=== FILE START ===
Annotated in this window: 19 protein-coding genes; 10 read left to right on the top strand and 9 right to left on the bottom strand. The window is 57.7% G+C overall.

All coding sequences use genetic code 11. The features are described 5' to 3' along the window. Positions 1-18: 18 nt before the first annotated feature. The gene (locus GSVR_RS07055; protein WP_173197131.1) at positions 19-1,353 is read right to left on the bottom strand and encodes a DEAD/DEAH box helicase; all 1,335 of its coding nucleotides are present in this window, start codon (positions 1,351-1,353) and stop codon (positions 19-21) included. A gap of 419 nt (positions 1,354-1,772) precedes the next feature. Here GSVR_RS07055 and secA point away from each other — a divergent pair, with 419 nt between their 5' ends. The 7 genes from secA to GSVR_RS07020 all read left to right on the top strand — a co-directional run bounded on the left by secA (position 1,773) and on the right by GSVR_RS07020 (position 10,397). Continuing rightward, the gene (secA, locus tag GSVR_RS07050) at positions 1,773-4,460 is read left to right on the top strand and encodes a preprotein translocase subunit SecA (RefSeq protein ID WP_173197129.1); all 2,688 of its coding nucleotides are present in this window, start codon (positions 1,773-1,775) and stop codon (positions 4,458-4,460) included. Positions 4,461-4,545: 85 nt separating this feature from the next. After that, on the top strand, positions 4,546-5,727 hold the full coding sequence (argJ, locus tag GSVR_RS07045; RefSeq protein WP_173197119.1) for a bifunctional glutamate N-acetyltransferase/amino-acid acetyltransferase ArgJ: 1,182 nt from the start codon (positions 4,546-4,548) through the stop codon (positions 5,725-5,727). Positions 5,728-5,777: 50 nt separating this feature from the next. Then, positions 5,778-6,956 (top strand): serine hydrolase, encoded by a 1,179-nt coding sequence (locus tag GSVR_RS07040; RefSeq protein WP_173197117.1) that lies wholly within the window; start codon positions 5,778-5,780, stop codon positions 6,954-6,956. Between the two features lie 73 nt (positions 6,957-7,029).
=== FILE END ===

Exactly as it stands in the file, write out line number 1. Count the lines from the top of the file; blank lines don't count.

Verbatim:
Annotated in this window: 19 protein-coding genes; 10 read left to right on the top strand and 9 right to left on the bottom strand. The window is 57.7% G+C overall.